We need hundreds of billions in new stimulus, writes Lawrence Katz: "A net job-creation tax credit for the next two years could provide a powerful incentive for private-sector employers to speed hiring and create momentum for a jobs recovery. Private employers who increase employment would get a tax credit to cover a substantial share (say 40 percent) of the payroll costs of net new hires; they would get a check even if they didn’t owe taxes...Second, increased federal spending of at least several hundred billion dollars a year for the next two years is needed to offset weak private-sector demand and crumbling state and local government finances. I would emphasize aid to state and local governments to prevent further layoffs and to increase spending on infrastructure for public schools and community colleges...Third, the work force investment and re-employment system needs to be revamped."

Adorable animals confounded by technology interlude: A cat encounters a fax machine.

Health Care

Advocates want Obama to fix a glitch affecting insurance subsidies, reports Julian Pecquet: "The Obama administration is under increasing pressure from its healthcare reform allies to fix a glitch in the law that could leave millions of families without access to affordable coverage. The law, as The Hill first reported in July, would preclude some workers' families from getting subsidies in new state health insurance exchanges if they turned down employer-sponsored family coverage that might be unaffordable. The administration had vowed to address the glitch, but recently proposed regulations would still leave many families in the lurch, prompting one children's advocate to say he was 'profoundly disappointed' with regulators...Even stalwart administration allies like the liberal Center on Budget and Policy Priorities are calling out regulators."

Romney's health plan calls for Medicaid block grants, reports Sam Baker: "Republican White House hopeful Mitt Romney said Tuesday he would issue an executive order to slow implementation of the healthcare law on his first day in office if he were elected president. Romney also proposed major changes to Medicaid and said his plan for Medicare will be similar to Rep. Paul Ryan's (R-Wis.) controversial proposal...If elected president, Romney said, he would issue an executive order on his first day in office that 'directs the Secretary of Health and Human Services and all relevant federal officials to return the maximum possible authority to the states to innovate and design health care solutions that work best for them'...Romeny's plan also proposes converting federal Medicaid spending into block grants for states."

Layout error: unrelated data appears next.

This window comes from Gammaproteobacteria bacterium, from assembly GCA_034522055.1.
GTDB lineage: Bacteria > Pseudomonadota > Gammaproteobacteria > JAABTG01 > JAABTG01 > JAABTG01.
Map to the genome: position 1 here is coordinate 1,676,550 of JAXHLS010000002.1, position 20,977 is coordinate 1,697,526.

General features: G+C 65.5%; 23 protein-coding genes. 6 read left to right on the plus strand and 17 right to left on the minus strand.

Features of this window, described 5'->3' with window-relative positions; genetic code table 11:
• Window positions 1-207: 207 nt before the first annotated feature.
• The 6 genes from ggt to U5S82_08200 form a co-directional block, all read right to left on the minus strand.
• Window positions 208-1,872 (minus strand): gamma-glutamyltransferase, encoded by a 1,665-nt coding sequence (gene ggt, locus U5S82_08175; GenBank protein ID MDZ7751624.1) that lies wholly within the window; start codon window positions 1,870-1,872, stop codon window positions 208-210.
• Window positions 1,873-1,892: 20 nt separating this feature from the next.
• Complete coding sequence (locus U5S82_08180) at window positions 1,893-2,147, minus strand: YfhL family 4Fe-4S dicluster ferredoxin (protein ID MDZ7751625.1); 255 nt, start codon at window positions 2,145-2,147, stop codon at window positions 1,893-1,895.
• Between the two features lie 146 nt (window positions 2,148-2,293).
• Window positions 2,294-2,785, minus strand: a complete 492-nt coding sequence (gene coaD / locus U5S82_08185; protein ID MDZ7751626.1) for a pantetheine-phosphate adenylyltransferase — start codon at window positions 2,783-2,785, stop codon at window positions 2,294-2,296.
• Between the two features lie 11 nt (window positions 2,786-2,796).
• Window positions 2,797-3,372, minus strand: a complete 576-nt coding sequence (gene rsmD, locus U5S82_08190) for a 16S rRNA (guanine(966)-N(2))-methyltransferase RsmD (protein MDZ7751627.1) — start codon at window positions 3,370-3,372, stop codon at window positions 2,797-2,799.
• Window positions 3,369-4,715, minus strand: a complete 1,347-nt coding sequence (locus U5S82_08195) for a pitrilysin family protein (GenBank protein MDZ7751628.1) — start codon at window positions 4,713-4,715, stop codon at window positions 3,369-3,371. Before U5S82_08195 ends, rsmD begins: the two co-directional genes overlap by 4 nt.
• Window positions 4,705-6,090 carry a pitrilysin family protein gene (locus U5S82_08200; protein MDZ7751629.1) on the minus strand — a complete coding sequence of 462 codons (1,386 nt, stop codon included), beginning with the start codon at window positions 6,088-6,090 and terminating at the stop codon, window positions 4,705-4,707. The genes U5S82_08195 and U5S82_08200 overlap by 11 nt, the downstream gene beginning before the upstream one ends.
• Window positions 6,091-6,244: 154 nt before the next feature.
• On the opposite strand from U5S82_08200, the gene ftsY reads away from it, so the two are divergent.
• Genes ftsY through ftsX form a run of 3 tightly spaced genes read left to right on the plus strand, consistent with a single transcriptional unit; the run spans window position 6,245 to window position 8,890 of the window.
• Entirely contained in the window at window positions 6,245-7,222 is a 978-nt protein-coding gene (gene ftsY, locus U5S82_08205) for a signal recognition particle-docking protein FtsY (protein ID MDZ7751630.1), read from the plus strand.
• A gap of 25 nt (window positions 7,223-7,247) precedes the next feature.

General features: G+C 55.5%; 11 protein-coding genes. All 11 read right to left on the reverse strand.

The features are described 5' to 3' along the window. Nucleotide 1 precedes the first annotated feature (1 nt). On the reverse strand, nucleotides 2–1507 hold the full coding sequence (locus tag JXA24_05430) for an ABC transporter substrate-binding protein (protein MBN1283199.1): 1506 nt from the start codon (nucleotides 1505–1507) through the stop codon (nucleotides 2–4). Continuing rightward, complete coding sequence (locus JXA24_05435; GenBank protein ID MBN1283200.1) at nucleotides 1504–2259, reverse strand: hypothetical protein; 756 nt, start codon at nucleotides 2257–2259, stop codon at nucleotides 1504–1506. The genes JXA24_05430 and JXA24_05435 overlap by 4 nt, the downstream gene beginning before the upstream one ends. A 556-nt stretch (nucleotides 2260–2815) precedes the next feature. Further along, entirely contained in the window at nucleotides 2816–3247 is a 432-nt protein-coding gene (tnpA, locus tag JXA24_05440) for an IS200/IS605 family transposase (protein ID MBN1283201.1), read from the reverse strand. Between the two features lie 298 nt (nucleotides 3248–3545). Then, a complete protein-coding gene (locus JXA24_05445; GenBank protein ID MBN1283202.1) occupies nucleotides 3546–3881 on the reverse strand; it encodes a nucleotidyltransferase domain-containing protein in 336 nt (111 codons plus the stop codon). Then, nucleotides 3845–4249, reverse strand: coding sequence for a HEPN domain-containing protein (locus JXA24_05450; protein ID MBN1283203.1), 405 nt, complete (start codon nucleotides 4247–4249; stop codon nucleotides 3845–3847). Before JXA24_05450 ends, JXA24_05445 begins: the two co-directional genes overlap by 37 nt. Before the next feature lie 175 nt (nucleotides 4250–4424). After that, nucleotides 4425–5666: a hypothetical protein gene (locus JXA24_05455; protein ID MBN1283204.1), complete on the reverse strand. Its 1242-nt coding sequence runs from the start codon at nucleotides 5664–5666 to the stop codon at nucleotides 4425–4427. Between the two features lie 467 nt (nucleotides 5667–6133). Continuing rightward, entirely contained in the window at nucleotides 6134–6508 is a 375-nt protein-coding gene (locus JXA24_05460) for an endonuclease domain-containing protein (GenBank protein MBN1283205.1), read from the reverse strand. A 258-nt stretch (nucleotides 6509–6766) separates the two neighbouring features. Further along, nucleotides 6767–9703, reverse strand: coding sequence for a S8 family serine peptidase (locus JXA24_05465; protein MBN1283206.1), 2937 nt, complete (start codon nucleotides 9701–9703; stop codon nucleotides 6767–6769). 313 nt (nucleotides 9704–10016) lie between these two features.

Domestic Policy

Farmers are pushing for laxer immigration laws, reports Miriam Jordan: "Recent Republican solidarity on illegal immigration is showing cracks under pressure from agriculture groups, with two GOP congressmen floating programs that would make it easier for foreigners to work legally in U.S. fields and orchards. Labor researchers say more than 1.4 million people are employed as field workers in the U.S. each year, and the Labor Department estimates more than half of them are here illegally. Grower groups say that number exceeds 75%, and say measures pending in Congress could deprive Americans of homegrown food...Rep. Lamar Smith (R., Texas), an immigration hardliner who now heads the House Judiciary Committee, plans to introduce a bill Wednesday that would revise an existing guest-worker program and allow up to half a million foreign farm workers a year to work in the U.S."